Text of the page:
Evangelism in an Interfaith World
By Nick Price
July 6, 2012
Nick is a teaching pastor at Trinity Lutheran Church in Lisle, Ill., and a student at Trinity Evangelical Divinity School in Deerfield. He is the proud father of two kids and happily married to his wife of four years, Jenny. He writes regularly on his blog, Prodigal Preacher.
I remember the first time I attended an interfaith gathering. I was attending a conference on interfaith youth work in Chicago that was hosted by the Interfaith Youth Core (IFYC). The conference began on an inspiring note as Dr. Eboo Patel, founder and president of the IFYC, articulated the need for interfaith cooperation in a post-9/11 world. His vision was to build a world where people of different faith communities served together and built bridges of understanding instead of bombs of destruction.
However, as the morning progressed, a problem arose. When discussing the challenges of interfaith work, a Christian participant shared that the biggest problem he faced was including the conservative members of his own tradition in the interfaith movement. The other participants quickly echoed this frustration, with words like "evangelicals" and "fundamentalists" punctuating their statements of exasperation and disdain. Eventually it was my turn to share, and I made the confession that brought the earlier concerns a little closer to home: "My name is Nick Price, and I am an evangelical Christian."
That little admission changed the tenor of the conversation for the rest of the week. Soon the question was no longer, "Why don't religious conservatives participate in interfaith dialogue?" but rather, "How can we set a place at the table for religious conservatives?" And over the years I have been delighted to discover that other evangelical Christians are becoming more and more engaged in interfaith work around the world. What began as a small cohort of evangelicals committed to interfaith engagement has grown to encompass writers and theologians, young activists and pastors.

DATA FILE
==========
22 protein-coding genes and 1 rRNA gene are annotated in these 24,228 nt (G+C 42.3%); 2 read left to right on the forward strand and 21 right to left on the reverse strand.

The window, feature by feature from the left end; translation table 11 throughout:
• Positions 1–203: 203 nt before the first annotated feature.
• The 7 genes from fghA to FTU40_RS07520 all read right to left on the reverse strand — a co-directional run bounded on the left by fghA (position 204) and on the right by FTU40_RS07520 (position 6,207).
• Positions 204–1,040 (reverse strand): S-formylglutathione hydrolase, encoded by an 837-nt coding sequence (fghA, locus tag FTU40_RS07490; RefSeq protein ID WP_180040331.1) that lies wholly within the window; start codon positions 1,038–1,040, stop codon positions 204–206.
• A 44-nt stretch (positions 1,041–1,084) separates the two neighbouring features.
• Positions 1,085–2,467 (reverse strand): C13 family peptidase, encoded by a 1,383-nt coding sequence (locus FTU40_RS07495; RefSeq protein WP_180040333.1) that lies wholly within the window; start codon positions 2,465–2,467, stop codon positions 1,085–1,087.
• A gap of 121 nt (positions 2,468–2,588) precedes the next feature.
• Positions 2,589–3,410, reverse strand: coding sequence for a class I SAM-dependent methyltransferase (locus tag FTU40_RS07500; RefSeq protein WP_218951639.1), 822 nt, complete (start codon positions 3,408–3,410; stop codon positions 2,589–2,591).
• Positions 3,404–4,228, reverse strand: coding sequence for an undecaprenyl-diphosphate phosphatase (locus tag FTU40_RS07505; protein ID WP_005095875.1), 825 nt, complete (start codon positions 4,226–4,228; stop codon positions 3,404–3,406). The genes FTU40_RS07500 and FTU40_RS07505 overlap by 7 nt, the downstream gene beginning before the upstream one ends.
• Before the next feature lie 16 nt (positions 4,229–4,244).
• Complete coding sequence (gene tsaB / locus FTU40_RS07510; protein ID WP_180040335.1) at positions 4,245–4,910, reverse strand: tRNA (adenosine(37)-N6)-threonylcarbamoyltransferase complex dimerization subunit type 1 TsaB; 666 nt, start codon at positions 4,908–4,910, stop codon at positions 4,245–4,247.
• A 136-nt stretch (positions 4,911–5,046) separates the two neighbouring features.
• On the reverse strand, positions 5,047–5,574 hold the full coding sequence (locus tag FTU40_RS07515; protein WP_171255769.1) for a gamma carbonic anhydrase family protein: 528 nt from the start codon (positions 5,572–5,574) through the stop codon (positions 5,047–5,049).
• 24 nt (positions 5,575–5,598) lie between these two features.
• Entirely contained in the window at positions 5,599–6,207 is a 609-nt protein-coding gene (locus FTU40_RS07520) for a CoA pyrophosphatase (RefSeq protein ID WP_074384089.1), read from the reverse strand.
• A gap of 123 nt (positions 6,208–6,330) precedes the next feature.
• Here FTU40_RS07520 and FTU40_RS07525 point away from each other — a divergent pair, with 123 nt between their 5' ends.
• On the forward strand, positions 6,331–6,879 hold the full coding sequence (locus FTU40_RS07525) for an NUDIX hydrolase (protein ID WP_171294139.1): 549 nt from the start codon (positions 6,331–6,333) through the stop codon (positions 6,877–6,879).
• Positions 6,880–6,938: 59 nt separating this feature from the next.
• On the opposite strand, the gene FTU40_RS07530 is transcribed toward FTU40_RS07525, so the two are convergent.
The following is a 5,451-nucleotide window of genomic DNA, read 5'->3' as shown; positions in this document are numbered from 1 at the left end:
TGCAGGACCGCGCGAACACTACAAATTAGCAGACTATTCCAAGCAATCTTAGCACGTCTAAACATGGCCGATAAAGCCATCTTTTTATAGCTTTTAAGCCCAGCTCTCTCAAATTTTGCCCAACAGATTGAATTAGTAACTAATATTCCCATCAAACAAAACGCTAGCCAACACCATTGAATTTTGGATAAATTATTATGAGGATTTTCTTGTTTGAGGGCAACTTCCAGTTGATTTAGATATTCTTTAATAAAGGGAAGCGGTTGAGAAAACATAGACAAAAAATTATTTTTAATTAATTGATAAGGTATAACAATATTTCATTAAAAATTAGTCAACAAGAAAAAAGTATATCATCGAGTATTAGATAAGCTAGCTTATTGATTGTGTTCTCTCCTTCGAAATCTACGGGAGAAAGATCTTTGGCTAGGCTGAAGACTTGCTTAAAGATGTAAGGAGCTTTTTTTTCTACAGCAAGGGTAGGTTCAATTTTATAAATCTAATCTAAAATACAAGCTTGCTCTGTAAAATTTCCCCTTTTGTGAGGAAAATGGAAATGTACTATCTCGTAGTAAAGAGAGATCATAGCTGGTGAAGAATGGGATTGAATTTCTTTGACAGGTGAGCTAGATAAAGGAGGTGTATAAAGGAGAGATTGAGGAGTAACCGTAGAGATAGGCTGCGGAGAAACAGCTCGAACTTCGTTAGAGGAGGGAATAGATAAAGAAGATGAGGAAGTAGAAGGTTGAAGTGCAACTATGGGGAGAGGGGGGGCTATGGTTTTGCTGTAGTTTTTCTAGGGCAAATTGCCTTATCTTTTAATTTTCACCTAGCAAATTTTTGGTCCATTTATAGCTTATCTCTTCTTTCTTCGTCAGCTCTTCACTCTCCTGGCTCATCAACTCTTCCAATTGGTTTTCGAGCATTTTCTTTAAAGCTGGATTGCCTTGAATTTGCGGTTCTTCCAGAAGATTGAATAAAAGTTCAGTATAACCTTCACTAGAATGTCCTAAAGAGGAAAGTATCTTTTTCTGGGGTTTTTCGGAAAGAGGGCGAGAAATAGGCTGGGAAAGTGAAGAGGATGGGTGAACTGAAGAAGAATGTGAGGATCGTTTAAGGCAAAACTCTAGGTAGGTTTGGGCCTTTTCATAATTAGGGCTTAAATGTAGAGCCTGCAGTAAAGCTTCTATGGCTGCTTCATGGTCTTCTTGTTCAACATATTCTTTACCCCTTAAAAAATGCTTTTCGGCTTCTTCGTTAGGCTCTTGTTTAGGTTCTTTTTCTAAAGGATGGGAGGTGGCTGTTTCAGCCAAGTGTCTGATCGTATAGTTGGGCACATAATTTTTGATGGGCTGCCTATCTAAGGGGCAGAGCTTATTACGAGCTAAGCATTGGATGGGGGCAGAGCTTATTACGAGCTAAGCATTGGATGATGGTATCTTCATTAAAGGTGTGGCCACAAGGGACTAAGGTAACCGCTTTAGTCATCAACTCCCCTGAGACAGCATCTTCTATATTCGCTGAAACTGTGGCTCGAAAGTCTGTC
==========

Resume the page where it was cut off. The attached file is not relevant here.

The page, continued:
Words like "evangelicals" and "fundamentalists" punctuating their statements of exasperation and disdain.
So, something I am wrestling with now is how to have a heart for reaching those of other faith traditions with the Gospel while also building bridges of understanding and partnership with these communities.
My hope is that evangelicals would have both a well-rounded understanding of interfaith work and its merits as well as a strong passion for evangelism and spreading the Gospel. These two values are not mutually exclusive, nor should they counteract each other as we engage in conversations with our neighbors of other faith traditions.
I've been delighted to discover other evangelical Christians becoming more and more engaged in interfaith work around the world.
I cannot promise that there won’t be disagreement, but in the end I hope that the framework I provide will be respectful of others while faithful to evangelical convictions. From time to time, I plan to share interviews with people I know from other faith traditions, too, so that we can learn from their perspective.
In closing, I want to say thank you in advance for taking this journey with me. My prayer is that what follows will be faithful to Jesus’ commandments to love our neighbors as ourselves and to make disciples of all nations. It is in Christ’s name that I offer up this prayer. Amen.